When by less violence the different parts into which the blood spontaneously separates are examined, the serum, whose specific gravity is 1.0287, is found to be coagulated by the heat of 160°, into a tender tremulous clot, from which a glutinous fluid may be squeezed, styled the serosity. In fact, the serum appears to be a watery fluid containing albumen; and, when this is coagulated, the remaining water is squeezed out, with a small proportion of animal mucilage or gelatine. That gelatine was contained in the blood was generally doubted till ascertained by Fourcroy, and afterwards by Parmentier and Deyeux. It is confined, however, to the serum. Besides these substances, the serum contains carbonat and muriat of soda, phosphat of soda and of lime. The fixed alkali renders the albumen more soluble, and is apparently combined with it, as oil is in soap. The other salts are dissolved in the aqueous fluid.
There is one substance discovered in the serum, apparently peculiar to it, that we must notice particularly; we mean sulphur. We shall find it of considerable importance in the pathology of the animal fluids, and it is a principle whose source and existence are still obscure. If the albumen, perfectly dry, be heated in a silver vessel to a high temperature, it will be blackened; or, if triturated in a glass mortar with a fully saturated solution of silver, then digested, and afterwards diluted with water, some greyish threads will be deposited, from which sulphur, in the usual way, may be extracted. Again, if fixed alkali be boiled with the albumen and water, by adding distilled vinegar, a substance, whose smell is hepatic, and which discolours silver, will be deposited. Sulphur appears too in the white of an egg; it is found in the substance of the brain; but whether formally existing, or whether produced in the operation from its proximate principles, we cannot yet discover. We must rest, however, on the fact, that sulphur, in one of these ways, exists in the animal fluids. When in a larger proportion, or more copiously evolved, it will be found to press on our notice.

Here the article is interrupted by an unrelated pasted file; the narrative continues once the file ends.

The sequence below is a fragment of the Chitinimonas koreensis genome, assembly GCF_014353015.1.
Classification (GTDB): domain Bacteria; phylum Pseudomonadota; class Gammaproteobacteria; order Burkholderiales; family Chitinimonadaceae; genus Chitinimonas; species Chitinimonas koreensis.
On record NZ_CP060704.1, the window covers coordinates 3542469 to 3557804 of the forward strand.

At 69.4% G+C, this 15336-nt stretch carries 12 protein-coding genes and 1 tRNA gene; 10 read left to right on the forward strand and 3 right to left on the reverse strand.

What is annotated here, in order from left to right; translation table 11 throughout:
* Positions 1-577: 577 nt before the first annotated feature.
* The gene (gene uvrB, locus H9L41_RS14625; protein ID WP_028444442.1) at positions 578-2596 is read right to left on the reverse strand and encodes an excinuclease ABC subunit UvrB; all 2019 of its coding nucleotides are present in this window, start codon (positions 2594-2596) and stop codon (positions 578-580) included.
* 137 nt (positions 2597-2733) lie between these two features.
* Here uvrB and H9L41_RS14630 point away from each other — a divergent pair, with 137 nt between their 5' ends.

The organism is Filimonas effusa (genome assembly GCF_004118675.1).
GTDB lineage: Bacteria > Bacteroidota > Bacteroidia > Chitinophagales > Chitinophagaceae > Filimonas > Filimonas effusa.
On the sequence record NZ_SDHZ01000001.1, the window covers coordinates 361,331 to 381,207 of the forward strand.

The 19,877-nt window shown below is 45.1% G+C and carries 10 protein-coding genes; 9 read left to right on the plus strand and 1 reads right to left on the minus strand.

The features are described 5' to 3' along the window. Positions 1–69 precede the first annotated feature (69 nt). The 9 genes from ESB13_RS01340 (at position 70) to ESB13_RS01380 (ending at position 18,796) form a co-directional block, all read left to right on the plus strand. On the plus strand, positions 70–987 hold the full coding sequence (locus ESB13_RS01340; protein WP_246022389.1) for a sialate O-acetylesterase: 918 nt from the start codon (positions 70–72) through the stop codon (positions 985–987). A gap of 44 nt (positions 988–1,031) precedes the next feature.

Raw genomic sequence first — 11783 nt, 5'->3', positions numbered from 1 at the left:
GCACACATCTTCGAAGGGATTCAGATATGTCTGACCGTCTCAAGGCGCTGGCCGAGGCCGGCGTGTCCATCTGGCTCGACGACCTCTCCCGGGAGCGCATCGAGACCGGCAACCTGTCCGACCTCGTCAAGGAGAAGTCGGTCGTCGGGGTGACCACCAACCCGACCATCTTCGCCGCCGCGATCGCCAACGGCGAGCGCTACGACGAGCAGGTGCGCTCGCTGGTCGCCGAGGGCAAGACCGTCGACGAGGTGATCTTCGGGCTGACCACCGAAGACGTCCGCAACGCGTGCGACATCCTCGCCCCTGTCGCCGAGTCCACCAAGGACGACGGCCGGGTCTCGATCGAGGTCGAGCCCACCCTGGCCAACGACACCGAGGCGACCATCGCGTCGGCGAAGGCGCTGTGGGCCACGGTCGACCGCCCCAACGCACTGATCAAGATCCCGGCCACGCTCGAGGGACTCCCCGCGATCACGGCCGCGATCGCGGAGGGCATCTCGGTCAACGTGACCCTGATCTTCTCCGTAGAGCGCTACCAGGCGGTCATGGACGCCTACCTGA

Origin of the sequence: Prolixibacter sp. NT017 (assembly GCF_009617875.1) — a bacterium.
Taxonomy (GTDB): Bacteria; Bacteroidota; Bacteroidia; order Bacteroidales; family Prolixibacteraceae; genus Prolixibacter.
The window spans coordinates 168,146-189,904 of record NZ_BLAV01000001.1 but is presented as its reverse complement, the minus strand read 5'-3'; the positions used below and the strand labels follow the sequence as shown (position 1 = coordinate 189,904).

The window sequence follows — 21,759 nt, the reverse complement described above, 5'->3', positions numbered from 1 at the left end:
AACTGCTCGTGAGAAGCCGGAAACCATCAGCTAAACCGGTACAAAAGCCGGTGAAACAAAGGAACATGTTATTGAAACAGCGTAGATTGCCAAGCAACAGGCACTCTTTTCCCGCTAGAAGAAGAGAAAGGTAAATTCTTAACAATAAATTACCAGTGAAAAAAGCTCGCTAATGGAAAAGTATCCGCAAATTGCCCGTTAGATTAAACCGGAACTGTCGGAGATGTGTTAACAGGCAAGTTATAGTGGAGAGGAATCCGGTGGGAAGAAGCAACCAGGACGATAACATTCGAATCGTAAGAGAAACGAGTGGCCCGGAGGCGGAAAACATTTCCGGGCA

The existence of gelatine, as we have said, has been lately ascertained. On coagulating the serum, and suffering it to remain in the bath, a.substance collects-on its surface, which was found by every chemical test to be jelly. Some portion of jelly is also, with great reason, supposed to remain combined with a part of the soda. The gelatine is, however, confined to the serum; and we have no reason to suppose that it varies in proportion or consistence in any known difference of the state of the constitution.
The coagulum is the next object of our attention, and it is in every view a very important one. The coagulation has been attributed to cold,"to rest, and to the density of the liquor, but it is the effect of neither; and the chief, we believe the only, means of retarding it, is the addition of neutral salts. Various authors have mentioned the effects of Glauber's salts and muriat of soda; and we remember finding the same effects result by letting the blood flow into a solution of nitre without the slightest agitation. This experiment was made under the direction, and under the eye, of Dr. Cullen.